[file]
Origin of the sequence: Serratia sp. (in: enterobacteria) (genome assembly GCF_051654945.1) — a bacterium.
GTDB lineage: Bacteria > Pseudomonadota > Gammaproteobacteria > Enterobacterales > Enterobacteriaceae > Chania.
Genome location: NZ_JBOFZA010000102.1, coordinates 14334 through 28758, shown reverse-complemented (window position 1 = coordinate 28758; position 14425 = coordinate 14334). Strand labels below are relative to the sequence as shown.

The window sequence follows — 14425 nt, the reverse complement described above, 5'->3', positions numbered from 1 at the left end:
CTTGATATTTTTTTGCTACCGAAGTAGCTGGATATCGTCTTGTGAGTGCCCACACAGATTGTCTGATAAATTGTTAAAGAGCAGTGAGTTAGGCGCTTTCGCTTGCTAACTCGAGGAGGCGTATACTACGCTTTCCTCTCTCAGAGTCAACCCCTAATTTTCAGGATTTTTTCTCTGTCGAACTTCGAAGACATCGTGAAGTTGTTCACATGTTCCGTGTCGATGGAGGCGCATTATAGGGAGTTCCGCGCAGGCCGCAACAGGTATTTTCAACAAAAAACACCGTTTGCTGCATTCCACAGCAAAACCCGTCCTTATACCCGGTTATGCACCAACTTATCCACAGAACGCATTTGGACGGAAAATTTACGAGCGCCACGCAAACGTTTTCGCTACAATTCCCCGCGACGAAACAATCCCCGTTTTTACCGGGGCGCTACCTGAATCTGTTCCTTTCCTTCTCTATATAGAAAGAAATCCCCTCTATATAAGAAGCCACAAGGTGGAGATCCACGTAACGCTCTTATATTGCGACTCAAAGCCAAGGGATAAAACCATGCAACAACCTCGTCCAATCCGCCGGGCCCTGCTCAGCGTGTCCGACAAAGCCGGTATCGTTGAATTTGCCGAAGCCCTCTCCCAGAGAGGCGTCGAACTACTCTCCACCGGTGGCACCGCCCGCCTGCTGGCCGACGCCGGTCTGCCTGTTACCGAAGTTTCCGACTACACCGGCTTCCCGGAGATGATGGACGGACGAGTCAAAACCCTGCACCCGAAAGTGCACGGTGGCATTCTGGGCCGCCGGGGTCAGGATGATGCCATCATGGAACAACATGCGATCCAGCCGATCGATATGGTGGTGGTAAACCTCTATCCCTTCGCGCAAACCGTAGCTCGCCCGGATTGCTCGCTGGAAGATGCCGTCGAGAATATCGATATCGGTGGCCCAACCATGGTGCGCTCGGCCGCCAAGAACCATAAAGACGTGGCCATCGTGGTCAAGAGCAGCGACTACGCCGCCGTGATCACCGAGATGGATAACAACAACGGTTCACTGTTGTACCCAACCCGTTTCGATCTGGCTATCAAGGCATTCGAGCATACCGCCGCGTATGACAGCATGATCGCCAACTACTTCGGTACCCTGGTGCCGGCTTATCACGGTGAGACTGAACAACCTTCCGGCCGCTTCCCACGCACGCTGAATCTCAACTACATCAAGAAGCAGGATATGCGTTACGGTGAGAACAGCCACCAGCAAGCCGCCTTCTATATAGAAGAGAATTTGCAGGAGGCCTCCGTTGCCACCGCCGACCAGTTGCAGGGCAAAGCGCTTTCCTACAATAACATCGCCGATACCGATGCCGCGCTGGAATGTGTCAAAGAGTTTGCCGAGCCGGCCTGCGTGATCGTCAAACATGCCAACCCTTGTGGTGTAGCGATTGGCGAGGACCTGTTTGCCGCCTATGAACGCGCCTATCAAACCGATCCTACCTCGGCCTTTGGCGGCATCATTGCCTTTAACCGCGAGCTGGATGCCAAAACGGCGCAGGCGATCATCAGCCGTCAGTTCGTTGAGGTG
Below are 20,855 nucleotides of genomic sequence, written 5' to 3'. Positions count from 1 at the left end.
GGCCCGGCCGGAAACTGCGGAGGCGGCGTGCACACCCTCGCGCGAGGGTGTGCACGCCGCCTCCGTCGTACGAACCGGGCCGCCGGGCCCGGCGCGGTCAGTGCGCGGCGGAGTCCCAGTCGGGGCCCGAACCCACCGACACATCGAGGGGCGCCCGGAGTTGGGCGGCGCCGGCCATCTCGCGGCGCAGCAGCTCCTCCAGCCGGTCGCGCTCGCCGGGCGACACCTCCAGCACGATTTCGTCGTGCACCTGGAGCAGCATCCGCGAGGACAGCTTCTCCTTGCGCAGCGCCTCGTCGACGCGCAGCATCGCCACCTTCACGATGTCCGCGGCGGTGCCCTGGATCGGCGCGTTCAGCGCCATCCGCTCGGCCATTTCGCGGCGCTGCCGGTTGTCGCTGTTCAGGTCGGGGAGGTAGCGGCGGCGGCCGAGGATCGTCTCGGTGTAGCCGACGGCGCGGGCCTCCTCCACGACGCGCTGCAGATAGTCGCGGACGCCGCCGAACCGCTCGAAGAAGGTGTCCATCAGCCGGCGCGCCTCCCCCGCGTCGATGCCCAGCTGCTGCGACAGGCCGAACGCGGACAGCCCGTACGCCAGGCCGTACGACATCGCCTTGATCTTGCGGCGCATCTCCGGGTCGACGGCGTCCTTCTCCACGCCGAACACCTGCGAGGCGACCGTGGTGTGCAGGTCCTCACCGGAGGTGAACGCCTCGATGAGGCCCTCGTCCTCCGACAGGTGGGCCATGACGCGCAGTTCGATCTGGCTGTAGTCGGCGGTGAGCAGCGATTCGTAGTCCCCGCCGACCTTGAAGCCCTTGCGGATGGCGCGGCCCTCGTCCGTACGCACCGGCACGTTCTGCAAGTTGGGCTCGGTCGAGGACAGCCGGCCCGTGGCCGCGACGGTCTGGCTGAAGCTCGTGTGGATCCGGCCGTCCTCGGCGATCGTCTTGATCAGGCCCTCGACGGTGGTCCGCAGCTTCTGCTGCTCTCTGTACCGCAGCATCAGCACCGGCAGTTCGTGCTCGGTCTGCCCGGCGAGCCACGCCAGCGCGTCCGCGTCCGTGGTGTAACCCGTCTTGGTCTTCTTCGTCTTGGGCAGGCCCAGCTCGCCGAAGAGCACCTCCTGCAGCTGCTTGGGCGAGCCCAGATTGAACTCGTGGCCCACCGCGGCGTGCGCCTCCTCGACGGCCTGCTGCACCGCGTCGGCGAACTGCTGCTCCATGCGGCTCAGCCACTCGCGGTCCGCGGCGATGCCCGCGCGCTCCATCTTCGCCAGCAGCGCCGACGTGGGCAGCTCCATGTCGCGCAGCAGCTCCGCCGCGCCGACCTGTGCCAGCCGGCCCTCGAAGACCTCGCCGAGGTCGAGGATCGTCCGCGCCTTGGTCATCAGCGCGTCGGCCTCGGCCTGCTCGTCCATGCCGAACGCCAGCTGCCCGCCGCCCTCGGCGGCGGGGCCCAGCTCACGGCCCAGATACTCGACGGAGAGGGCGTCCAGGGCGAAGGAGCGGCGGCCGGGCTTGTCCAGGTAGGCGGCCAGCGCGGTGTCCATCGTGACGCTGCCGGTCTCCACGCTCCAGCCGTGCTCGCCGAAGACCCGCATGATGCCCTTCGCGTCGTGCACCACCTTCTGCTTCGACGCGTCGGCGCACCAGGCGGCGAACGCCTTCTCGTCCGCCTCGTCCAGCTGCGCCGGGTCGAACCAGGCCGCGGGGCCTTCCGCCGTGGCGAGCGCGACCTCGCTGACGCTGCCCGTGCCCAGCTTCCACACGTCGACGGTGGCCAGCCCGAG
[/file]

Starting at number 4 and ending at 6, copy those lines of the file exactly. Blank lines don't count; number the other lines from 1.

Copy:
The window sequence follows — 14425 nt, the reverse complement described above, 5'->3', positions numbered from 1 at the left end:
CTTGATATTTTTTTGCTACCGAAGTAGCTGGATATCGTCTTGTGAGTGCCCACACAGATTGTCTGATAAATTGTTAAAGAGCAGTGAGTTAGGCGCTTTCGCTTGCTAACTCGAGGAGGCGTATACTACGCTTTCCTCTCTCAGAGTCAACCCCTAATTTTCAGGATTTTTTCTCTGTCGAACTTCGAAGACATCGTGAAGTTGTTCACATGTTCCGTGTCGATGGAGGCGCATTATAGGGAGTTCCGCGCAGGCCGCAACAGGTATTTTCAACAAAAAACACCGTTTGCTGCATTCCACAGCAAAACCCGTCCTTATACCCGGTTATGCACCAACTTATCCACAGAACGCATTTGGACGGAAAATTTACGAGCGCCACGCAAACGTTTTCGCTACAATTCCCCGCGACGAAACAATCCCCGTTTTTACCGGGGCGCTACCTGAATCTGTTCCTTTCCTTCTCTATATAGAAAGAAATCCCCTCTATATAAGAAGCCACAAGGTGGAGATCCACGTAACGCTCTTATATTGCGACTCAAAGCCAAGGGATAAAACCATGCAACAACCTCGTCCAATCCGCCGGGCCCTGCTCAGCGTGTCCGACAAAGCCGGTATCGTTGAATTTGCCGAAGCCCTCTCCCAGAGAGGCGTCGAACTACTCTCCACCGGTGGCACCGCCCGCCTGCTGGCCGACGCCGGTCTGCCTGTTACCGAAGTTTCCGACTACACCGGCTTCCCGGAGATGATGGACGGACGAGTCAAAACCCTGCACCCGAAAGTGCACGGTGGCATTCTGGGCCGCCGGGGTCAGGATGATGCCATCATGGAACAACATGCGATCCAGCCGATCGATATGGTGGTGGTAAACCTCTATCCCTTCGCGCAAACCGTAGCTCGCCCGGATTGCTCGCTGGAAGATGCCGTCGAGAATATCGATATCGGTGGCCCAACCATGGTGCGCTCGGCCGCCAAGAACCATAAAGACGTGGCCATCGTGGTCAAGAGCAGCGACTACGCCGCCGTGATCACCGAGATGGATAACAACAACGGTTCACTGTTGTACCCAACCCGTTTCGATCTGGCTATCAAGGCATTCGAGCATACCGCCGCGTATGACAGCATGATCGCCAACTACTTCGGTACCCTGGTGCCGGCTTATCACGGTGAGACTGAACAACCTTCCGGCCGCTTCCCACGCACGCTGAATCTCAACTACATCAAGAAGCAGGATATGCGTTACGGTGAGAACAGCCACCAGCAAGCCGCCTTCTATATAGAAGAGAATTTGCAGGAGGCCTCCGTTGCCACCGCCGACCAGTTGCAGGGCAAAGCGCTTTCCTACAATAACATCGCCGATACCGATGCCGCGCTGGAATGTGTCAAAGAGTTTGCCGAGCCGGCCTGCGTGATCGTCAAACATGCCAACCCTTGTGGTGTAGCGATTGGCGAGGACCTGTTTGCCGCCTATGAACGCGCCTATCAAACCGATCCTACCTCGGCCTTTGGCGGCATCATTGCCTTTAACCGCGAGCTGGATGCCAAAACGGCGCAGGCGATCATCAGCCGTCAGTTCGTTGAGGTG
Below are 20,855 nucleotides of genomic sequence, written 5' to 3'. Positions count from 1 at the left end.